October 18, 2002
FDA Overstepped Authority
Washington, D.C. - The FDA exceeded its authority by requiring trials of all new drugs on pediatric populations as a condition of approval, according to a ruling issued late yesterday by the United States District Court in the Washington, D.C.
The lawsuit, AAPS et al v. FDA, was brought by the Association of American Physicians and Surgeons , the Competitive Enterprise Institute and Consumer Alert.
Under the rule, the FDA could require tests on children for off-label uses of drugs, even if they are intended only for adult use. AAPS and the other plaintiffs argued that the �Rule exceeds the FDA�s statutory authority and that the Rule�s promulgation was arbitrary and capricious.� The court agreed, writing, ��the court finds that the Pediatric Rule exceeds the FDA�s statutory authority, and is therefore invalid.�
Further, physicians and consumer groups filing the lawsuit believe the result would be further delays of life-saving medicines, and exposing children to unnecessary danger.
EXCERPTS FROM THE RULING
�If [the rule] truly gave the FDA the authority that it claims, the door would be open to the FDA�s regulation of all off-label uses, based solely on the manufacturer�s knowledge that those uses are common-place. This authority would surely conflict with Congress�s will, and would eviscerate the long-established foundation of food and drug law, which allows, not the FDA�but the manufacturer of the article�to determine the use to which the article is to be put.� [Pg. 24]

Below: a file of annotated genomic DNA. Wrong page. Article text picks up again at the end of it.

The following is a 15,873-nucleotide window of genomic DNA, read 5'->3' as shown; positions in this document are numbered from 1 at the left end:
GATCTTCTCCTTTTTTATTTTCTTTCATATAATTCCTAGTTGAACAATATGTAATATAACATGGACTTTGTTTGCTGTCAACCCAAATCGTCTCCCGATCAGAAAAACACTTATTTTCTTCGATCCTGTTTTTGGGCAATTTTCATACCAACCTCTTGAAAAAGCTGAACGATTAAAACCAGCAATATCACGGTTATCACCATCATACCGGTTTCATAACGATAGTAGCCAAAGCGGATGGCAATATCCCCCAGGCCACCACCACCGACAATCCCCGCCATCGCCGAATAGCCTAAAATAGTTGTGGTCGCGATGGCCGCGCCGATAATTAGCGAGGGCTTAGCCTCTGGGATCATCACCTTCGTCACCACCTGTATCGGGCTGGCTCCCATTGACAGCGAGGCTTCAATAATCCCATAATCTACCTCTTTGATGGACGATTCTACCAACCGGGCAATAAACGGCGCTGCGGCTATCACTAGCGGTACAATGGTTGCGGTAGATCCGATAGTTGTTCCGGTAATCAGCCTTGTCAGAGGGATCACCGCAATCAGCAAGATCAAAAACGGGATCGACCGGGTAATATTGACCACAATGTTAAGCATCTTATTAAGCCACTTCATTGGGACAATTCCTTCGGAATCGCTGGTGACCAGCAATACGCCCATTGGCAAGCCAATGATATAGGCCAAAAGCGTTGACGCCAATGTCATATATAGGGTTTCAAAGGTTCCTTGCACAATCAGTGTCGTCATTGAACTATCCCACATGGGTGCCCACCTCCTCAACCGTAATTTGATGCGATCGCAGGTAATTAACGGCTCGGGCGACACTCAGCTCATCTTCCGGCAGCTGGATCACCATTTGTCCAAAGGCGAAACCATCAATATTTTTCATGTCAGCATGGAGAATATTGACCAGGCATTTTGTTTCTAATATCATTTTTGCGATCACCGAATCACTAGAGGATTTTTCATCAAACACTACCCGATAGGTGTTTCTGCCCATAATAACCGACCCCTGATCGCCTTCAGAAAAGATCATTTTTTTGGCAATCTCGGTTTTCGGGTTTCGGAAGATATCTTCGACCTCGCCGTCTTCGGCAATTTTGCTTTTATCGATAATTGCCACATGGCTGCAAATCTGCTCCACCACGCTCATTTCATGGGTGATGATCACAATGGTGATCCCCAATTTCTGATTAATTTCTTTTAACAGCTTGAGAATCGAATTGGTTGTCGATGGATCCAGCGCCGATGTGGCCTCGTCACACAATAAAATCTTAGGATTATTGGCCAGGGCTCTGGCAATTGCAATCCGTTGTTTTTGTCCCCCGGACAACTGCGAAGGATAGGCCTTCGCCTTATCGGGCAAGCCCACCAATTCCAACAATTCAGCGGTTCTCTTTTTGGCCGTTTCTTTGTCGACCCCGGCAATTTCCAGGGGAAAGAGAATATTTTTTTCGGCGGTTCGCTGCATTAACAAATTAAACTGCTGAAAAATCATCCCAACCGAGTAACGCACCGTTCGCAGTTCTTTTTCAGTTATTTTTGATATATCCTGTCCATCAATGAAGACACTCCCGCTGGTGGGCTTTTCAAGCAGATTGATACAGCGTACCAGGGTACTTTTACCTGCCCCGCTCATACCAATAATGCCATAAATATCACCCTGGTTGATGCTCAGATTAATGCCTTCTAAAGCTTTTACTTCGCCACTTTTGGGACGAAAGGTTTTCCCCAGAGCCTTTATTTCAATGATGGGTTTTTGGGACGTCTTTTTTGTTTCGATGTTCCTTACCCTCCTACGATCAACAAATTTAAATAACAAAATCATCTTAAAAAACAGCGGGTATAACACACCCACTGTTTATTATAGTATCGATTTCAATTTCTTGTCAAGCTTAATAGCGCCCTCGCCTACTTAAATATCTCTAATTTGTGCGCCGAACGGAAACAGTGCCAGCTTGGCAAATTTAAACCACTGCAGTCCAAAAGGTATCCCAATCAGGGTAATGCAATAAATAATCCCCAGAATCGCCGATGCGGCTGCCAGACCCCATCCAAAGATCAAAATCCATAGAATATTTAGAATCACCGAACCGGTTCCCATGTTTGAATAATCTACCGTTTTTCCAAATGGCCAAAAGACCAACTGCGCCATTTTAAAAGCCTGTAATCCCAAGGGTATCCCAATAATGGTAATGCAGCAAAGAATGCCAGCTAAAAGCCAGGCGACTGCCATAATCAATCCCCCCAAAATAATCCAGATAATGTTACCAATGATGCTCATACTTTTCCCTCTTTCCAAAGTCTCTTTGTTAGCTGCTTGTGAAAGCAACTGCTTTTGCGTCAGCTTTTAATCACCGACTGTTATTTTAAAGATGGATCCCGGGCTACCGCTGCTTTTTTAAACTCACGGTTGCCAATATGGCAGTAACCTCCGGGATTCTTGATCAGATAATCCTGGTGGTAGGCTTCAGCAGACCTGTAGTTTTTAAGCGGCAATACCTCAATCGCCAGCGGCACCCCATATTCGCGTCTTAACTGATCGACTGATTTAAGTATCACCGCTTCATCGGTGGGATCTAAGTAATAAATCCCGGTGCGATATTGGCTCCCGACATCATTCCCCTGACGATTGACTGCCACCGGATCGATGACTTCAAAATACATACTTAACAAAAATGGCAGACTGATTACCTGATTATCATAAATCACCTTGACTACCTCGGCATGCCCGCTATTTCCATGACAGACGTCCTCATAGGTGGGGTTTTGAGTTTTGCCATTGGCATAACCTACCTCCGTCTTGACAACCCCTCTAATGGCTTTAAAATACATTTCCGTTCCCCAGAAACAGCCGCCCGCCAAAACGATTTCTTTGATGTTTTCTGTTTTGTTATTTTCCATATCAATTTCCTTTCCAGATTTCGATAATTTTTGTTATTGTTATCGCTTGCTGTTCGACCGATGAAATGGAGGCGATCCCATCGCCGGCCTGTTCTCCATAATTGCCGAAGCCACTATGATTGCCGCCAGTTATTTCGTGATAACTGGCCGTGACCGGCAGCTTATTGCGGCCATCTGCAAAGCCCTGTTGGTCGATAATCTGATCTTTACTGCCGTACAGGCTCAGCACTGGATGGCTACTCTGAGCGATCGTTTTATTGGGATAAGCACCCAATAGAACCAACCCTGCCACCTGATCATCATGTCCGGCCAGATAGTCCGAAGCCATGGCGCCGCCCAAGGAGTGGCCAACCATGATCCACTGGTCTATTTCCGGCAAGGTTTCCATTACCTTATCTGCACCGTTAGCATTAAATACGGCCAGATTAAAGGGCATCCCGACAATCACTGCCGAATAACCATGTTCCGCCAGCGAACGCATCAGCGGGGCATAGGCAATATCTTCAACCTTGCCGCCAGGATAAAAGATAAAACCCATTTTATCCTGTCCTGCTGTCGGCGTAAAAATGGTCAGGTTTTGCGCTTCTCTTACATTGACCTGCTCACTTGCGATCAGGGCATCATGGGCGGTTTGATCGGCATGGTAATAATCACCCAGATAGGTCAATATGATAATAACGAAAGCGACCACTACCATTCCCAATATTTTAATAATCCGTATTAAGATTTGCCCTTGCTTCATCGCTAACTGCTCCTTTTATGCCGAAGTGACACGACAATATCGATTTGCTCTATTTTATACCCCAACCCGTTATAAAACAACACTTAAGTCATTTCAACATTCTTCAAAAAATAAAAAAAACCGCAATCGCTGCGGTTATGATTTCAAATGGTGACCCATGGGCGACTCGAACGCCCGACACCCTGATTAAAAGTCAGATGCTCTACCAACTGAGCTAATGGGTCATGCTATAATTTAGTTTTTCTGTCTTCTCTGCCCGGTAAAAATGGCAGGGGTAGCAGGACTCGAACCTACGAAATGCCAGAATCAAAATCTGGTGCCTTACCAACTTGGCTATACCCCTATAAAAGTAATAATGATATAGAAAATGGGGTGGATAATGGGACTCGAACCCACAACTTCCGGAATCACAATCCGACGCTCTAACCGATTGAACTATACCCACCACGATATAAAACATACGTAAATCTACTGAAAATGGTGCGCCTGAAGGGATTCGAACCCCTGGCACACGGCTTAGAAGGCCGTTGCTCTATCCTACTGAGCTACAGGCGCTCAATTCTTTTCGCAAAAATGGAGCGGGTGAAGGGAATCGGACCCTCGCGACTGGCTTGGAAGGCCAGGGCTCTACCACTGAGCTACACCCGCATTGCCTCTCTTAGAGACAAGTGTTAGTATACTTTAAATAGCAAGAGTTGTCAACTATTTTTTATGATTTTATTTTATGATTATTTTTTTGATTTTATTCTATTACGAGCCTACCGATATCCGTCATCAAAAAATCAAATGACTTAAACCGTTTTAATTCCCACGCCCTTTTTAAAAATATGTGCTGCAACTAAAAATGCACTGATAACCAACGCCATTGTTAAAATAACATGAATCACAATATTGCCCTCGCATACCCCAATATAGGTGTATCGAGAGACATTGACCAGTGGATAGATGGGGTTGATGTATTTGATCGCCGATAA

�Congress adopted an incentive scheme while the FDA adopted a command and control approach. The two schemes differ in almost every possible regard�Far from complementing Congress�s voluntary incentive scheme, the Pediatric Rule usurps it by superimposing an often-incompatible regime.� [Pgs. 29-30]
STATEMENT BY AAPS EXECUTIVE DIRECTOR
The following statement was issued by Jane M. Orient, MD:
�Children are not guineas pigs in a regulatory grab for power. It's senseless for the FDA to require pediatric testing for drugs that expressly disclaim any use on children. We are gratified that the court agreed with us. We don't want the government requiring drug companies and doctors to expose children to unnecessary risks. Would you volunteer your child for experimental trials?
�No tears will be shed for curtailing the FDA�s power to delay new drugs. The FDA has withheld innovative drugs from needy patients for too long, and interferes with new treatments for terminal illnesses. Doctors, not the FDA, should be recommending prescription drugs for patients.
�There needs to be a housecleaning at the FDA before it seizes any more power for itself. Hillary Clinton's �for the children� rationale for expanding government power has run out of steam. We're thrilled that a court has limited the FDA's power to delay new drugs, and children will ultimately benefit.�